Last week I wrote about the Jergins Trust building – of which the only remains are a tunnel under Ocean Boulevard downtown. This week I decided to look into some historic buildings that are still standing.

If you look closely you’ll find bits of Long Beach’s past in the homes nestled between post-war bungalows and modern businesses across the city. There are a number of houses I often wonder about.

Who would build such a skinny house? 

Ripley’s Believe It or Not called it “America’s Thinnest House,” and it’s been recognized by the Guinness folks as the “nation’s skinniest house.”

The home at 706 Gladys Avenue sits on a 10-by-50-foot lot, but the house is about 9 feet wide. It was built in 1932 as a bet. It’s a three-story Tudor style home.

As the story goes, the lot was created by a surveying oversight. Nelson Rummond, a construction firm employee, accepted the small lot as a repayment for a $100 loan. People told Rummond the lot was too small to build on – he set out to prove them wrong.

Attorney William John Cox ran his law practice from the Skinny House from 1977 and 1981. It is the office he used to prosecute the Holocaust denial case.

What’s behind those gates?

It’s probably Long Beach’s first gated community and it’s called La Linda – meaning The Pretty.

A home at 11 La Linda Drive was built in the 1890s for George Bixby on 10 acres of farmland. The nine-bedroom, seven-bath, 7,000-square-foot house took three years to build. Although ranch operations stopped in 1910, Bixby lived in the house until his death in 1920. The land was then subdivided and lots were sold.

Today the neighborhood is a mix of American Colonial, Spanish and mid-century homes. The gates prevent you from driving past this mansion, but a quick look at Google Maps satellite view shows its impressive size.  

House with a hall?

In 1907, William Kale built and lived in the home on the southwest corner of Linden Avenue and Ninth Street. According to Long Beach historic landmark documents, Kale built a lavish house – spending $4,500 – as compared to the usual $1,500 of the time.

E.T. Bell and Rolla Alford, a music teacher, moved into the home in 1931. Bell built an addition to the house – a music hall. During the Great Depression and World War II, Alford turned the prestigious house into an art center. The hall would later become the Alford Arts Academy.

At some point in the last century the hall was occupied by Church of Religious Science, then Temple Beth-El. Today it is a meeting center for Mental Health America’s Wellness Center.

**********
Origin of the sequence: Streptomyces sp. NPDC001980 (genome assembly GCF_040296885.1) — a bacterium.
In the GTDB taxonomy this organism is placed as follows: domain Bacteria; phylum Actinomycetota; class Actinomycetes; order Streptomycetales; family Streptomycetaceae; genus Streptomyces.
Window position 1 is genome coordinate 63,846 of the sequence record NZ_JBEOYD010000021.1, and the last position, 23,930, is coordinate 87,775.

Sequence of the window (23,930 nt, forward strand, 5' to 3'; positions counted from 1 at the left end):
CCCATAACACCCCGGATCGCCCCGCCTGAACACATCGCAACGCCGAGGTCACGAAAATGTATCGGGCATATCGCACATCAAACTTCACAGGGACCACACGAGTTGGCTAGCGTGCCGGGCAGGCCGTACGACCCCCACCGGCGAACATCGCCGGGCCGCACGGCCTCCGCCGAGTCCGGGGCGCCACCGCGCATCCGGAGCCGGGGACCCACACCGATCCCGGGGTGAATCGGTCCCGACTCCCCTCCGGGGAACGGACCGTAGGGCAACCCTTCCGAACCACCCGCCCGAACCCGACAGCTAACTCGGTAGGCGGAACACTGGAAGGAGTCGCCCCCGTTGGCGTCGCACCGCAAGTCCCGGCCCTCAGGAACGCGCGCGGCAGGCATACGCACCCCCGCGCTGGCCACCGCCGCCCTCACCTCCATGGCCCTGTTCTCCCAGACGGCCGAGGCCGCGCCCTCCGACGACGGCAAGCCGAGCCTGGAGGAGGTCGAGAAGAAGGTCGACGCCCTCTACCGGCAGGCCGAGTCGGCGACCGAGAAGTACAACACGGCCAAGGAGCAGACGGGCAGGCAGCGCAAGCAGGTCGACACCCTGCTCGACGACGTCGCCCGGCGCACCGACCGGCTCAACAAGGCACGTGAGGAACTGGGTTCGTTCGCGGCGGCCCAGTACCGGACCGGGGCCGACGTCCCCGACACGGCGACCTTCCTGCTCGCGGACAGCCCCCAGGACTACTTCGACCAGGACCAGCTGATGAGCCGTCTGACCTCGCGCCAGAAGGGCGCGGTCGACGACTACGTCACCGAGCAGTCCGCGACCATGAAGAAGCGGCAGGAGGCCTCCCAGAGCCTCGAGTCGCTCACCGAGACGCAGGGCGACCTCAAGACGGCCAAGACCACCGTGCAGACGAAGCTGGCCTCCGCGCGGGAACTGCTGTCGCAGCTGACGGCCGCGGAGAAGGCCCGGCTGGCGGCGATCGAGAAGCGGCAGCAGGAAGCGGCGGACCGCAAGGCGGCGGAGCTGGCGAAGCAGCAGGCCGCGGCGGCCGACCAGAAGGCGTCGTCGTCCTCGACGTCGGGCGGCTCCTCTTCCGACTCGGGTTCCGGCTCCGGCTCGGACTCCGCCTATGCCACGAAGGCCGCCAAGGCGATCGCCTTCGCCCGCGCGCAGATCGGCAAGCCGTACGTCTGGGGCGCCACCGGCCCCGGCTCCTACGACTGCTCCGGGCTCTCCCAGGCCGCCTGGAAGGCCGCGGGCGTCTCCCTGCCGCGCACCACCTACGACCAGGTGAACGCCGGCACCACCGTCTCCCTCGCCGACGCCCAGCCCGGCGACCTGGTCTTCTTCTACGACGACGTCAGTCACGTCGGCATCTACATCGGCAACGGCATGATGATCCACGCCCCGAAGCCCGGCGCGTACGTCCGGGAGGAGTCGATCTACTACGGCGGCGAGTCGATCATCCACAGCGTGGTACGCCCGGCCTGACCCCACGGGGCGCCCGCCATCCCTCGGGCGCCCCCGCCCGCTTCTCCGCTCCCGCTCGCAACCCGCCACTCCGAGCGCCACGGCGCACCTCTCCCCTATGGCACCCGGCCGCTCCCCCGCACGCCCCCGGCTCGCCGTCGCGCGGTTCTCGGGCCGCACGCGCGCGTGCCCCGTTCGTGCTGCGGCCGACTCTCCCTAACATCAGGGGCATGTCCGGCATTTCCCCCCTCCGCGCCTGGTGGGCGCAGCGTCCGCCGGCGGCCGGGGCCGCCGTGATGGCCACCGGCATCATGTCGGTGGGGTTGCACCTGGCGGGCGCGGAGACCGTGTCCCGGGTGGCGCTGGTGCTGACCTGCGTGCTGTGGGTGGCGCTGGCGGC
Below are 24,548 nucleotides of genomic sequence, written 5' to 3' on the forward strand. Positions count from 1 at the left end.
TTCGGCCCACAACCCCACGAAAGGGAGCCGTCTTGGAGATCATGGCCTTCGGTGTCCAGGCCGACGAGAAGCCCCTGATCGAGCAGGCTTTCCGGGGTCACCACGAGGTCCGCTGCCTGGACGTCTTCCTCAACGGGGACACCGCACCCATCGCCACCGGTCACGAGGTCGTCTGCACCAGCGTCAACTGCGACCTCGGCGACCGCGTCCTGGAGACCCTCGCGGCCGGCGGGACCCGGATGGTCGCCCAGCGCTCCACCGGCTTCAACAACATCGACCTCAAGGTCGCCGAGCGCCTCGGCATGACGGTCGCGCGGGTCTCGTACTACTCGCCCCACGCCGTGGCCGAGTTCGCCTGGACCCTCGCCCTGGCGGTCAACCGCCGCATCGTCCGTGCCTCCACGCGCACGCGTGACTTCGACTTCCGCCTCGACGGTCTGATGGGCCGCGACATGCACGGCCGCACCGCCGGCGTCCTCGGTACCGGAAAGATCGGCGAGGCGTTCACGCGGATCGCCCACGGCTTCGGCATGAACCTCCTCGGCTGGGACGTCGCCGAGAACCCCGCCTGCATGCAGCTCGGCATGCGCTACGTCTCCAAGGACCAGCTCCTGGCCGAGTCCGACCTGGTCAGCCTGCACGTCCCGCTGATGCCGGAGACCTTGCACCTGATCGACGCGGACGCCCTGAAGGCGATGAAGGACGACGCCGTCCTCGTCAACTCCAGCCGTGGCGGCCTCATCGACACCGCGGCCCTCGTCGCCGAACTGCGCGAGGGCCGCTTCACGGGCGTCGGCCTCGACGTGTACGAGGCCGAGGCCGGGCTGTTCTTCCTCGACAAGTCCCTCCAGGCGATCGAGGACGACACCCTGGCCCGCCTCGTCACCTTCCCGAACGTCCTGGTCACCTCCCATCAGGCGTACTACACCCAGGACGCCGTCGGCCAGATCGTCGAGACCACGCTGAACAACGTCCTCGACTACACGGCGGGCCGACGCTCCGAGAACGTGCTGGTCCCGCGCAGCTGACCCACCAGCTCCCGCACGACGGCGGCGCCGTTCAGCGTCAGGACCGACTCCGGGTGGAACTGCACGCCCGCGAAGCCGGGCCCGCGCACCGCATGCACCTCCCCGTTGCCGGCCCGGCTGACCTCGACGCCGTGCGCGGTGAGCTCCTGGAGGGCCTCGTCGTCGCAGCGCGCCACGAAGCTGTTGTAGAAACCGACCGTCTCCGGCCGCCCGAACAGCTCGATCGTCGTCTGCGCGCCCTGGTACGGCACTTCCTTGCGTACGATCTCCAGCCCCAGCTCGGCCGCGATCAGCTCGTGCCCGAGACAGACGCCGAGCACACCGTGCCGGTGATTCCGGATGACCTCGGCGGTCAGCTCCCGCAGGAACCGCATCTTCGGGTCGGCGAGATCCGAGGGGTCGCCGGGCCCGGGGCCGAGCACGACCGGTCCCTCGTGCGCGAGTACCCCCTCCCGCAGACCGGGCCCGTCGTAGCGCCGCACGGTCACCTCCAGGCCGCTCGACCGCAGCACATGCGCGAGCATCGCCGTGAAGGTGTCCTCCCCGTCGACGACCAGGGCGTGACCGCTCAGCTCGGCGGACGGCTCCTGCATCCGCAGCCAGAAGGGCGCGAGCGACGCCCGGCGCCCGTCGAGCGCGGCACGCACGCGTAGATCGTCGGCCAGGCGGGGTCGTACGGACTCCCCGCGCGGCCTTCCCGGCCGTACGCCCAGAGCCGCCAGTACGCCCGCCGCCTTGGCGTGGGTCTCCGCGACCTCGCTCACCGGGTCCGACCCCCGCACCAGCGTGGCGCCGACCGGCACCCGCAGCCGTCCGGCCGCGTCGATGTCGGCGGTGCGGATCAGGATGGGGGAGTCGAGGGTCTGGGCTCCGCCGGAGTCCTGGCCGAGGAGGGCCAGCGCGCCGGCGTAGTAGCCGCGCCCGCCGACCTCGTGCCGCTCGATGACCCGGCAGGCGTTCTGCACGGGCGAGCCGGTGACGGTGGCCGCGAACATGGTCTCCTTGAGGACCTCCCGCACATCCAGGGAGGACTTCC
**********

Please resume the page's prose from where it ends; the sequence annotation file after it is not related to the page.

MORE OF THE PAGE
There are a lot more stories hidden in the homes of Long Beach. Who knows what stories are hidden in your neighborhood?

PHOTOS: Long Beach Police’s Eye in the Sky

On January 8, 2014, I took a ride in the Long Beach Police helicopter for a story about the effectiveness of policing from the air. Here are the pictures – plus some bonus shots around Long Beach. Read the story>>

MR. LONG BEACH: A Peek in to Long Beach’s Underground


Q. I would like to know what happened to the areas that were under the street level in downtown Long Beach. I remember seeing the square glass blocks in the sidewalks on Third Street, east of Pine Avenue. I know there were shops down there as my dad and I went into them. This was in the ‘50s. Are those areas still there and are there pictures? — Dave Flores, Long Beach resident since 1950

A. As far as I can tell, there aren’t any shops underground on Third Street east of Pine Avenue. But that’s not to say there weren’t shops under Long Beach in the 1950s.

The only building on Third Street east of Pine Avenue that has a basement is F&M Bank. According to a manager in the historic building, the underground is used for bank business. It was never open to the public.

You’re question is a good one and was fun because it forced me to explore the underside of Long Beach. Here’s what I found.

The Rowen/Bradley building, built in the early 1930s, sits in the 200 block of North Pine Avenue has a basement with rental space. The below-street level space was added in the 1980s – so it’s probably not what you’re remembering. The only things down there now are an e-cigerette shop and Taco Beach offices.

The best bet for underground shops was the Jergins Subway/Arcade. The passage was a walkway under Ocean Boulevard that led pedestrians from the north side of Ocean Boulevard, under the street, then into the arcade on the ground floor of the Jergins Trust Building. The tunnel still exists today, but it is closed to the public.